Sunday, 4 March 2018

All Good Things Must Come to an End

It’s hard to believe that 2.5 months have gone by since we launched Sea Change in Titusville, Florida. It’s been quite a trip!

The last two days in George Town have been recuperation time, and an opportunity to enjoy the sailing regatta which began two days before our arrival here. We reconnected with friends from The Land and Sea Park – Georgie, Larry and their 22-year-old daughter Alysha on Cabernet – here on Exuma for the first time.

Yesterday, I attended the variety show, which attracts talent from both the sailing and the local community – amazingly good performances (especially the locals!). I tried my hand in a conch-blowing contest – didn’t win but felt good about the effort. The winner blew his conch for 38 seconds – that’s a lot of hot air!!

Today, I took the Cabernet crew on their first hike up Monument Hill, and down to the dramatic crashing waves on the ocean beach below. There we had a picnic lunch, sheltered from the howling wind by huge rock formations. It's always fun to show people around what feels like our other home. Jeff chose to stay aboard and rest.

A visit to “Chat and Chill” on Stocking Island for their weekly pig roast on the beach ended the day today. Tomorrow we begin to close up the boat for another year – so this will likely be my last post for this trip. It’s been quite a ride – I hope you’ve enjoyed reading these posts as much as I’ve enjoyed writing them. Until next year …

Thursday, 1 March 2018

Happy Birthday, Captain Jeff

We celebrated my captain’s 71st birthday all day yesterday. It began with a French toast breakfast, and gift and card opening.

Then we weighed anchor and spent 4 lovely hours on the ocean side of the Cays, on mirror-smooth blue water, travelling to Jeff’s favourite anchorage – Rat Cay (no rats involved!). He spliced mooring lines and I waxed the cockpit while we motored along at 6 knots – no wind at all. Very relaxing…

We arrived at about 1:00 pm, had lunch, naps and swims in the clearest turquoise water I’ve ever experienced – we could see bottom 20 feet down!

A dinner of yesterday’s freshly caught lobster, with white wine and home-made chocolate cake by candlelight, in the cockpit, with the full moon sparkling on the water, and a “Happy Birthday” call with our grandchildren ended a perfect day. Jeff said it was one of his best birthdays yet.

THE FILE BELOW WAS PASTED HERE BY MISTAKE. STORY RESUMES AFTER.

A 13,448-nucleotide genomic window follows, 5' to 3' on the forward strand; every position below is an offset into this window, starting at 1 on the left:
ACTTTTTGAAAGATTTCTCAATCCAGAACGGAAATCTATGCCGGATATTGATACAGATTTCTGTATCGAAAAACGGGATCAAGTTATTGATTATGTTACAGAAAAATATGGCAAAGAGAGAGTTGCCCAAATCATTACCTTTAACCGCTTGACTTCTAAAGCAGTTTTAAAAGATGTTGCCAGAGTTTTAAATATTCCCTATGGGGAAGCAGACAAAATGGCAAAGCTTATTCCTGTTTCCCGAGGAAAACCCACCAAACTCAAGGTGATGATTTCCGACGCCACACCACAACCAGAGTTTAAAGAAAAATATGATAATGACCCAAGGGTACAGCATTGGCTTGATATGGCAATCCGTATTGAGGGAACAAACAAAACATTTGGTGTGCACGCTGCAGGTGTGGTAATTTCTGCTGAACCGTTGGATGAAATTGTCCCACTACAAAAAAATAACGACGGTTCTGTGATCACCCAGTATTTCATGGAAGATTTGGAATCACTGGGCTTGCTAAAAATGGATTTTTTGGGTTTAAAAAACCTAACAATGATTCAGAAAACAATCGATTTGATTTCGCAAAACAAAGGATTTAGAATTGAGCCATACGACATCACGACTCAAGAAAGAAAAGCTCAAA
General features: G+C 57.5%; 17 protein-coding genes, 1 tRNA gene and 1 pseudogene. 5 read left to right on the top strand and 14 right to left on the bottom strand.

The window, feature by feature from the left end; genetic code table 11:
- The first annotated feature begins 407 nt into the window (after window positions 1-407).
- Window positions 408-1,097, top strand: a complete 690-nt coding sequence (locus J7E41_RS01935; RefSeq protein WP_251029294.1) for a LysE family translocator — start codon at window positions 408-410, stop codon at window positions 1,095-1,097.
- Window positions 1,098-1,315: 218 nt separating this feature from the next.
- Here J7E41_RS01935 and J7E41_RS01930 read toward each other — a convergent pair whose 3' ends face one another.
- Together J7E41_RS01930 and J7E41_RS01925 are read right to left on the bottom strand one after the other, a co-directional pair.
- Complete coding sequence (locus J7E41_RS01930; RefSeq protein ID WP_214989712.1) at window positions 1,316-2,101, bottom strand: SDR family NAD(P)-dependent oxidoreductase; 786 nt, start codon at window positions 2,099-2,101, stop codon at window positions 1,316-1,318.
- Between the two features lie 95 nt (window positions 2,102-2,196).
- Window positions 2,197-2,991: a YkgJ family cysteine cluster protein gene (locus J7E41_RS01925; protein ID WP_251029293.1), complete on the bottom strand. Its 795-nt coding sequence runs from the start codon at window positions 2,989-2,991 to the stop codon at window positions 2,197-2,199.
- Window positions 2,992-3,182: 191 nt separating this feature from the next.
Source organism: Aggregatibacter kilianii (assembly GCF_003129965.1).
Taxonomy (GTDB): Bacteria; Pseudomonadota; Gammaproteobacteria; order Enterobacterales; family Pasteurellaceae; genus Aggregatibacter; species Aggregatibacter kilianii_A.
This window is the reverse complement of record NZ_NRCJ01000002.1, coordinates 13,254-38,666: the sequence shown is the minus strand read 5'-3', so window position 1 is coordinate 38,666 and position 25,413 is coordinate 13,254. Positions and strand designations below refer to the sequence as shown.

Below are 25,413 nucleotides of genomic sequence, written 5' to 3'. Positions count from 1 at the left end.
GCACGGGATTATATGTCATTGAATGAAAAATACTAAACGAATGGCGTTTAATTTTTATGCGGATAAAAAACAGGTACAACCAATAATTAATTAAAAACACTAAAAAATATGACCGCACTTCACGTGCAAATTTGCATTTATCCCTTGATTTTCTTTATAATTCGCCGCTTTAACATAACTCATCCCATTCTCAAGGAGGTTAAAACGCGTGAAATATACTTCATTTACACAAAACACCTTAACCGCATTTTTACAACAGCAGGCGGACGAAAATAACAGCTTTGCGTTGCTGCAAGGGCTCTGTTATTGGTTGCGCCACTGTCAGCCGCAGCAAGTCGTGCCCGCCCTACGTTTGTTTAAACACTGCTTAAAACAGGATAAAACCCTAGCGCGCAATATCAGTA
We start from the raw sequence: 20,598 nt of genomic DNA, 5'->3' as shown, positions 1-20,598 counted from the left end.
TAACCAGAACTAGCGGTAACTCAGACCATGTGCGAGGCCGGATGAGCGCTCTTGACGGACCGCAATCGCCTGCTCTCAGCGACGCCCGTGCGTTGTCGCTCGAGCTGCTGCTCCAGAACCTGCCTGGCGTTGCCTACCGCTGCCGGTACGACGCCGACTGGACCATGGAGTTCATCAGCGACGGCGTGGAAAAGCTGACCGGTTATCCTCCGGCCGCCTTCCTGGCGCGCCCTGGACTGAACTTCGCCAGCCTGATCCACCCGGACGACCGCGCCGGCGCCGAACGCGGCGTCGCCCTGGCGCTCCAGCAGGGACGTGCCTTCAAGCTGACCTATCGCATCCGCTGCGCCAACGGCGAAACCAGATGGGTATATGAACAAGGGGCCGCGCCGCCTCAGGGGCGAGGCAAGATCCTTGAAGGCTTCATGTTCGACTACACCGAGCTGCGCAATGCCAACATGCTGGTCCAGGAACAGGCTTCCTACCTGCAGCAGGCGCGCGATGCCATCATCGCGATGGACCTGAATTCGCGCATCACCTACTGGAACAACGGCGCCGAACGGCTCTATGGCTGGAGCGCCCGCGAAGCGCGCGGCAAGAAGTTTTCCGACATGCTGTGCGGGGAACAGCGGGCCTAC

2nd installment – Lost at Sea

While yesterday was for relaxing, today was all adventure! It started with a dinghy trip to the town of Barreterre, 1 mile across the water. This town is the last stop on Great Exuma –a tiny village with one convenience store, a fishing dock and a few colourful houses. We actually found a bit of food in the convenience store, and happily dinghied back to the boat – or so we thought! An hour later, we were still circling around looking for our lost boat … turns out we had gone too far South, and the shoreline all looks the same. It didn’t take long to find our way back, but did make us a little nervous for a while!

Next came lunch, and then another dinghy trip to where knew there was a good snorkeling reef, and maybe some lobster to catch. We anchored there, but the waves were huge – crashing over the rocks and tossing our little boat to and fro. Nope – that wasn’t going to work – so we hightailed it back to our safe harbor, and swam around in our snorkel gear for a while, just because we had it on.

Enough adventures for one day – back to Sea Change to watch the sun set and relax over a pasta dinner. We’ll try again in George Town – two stops away.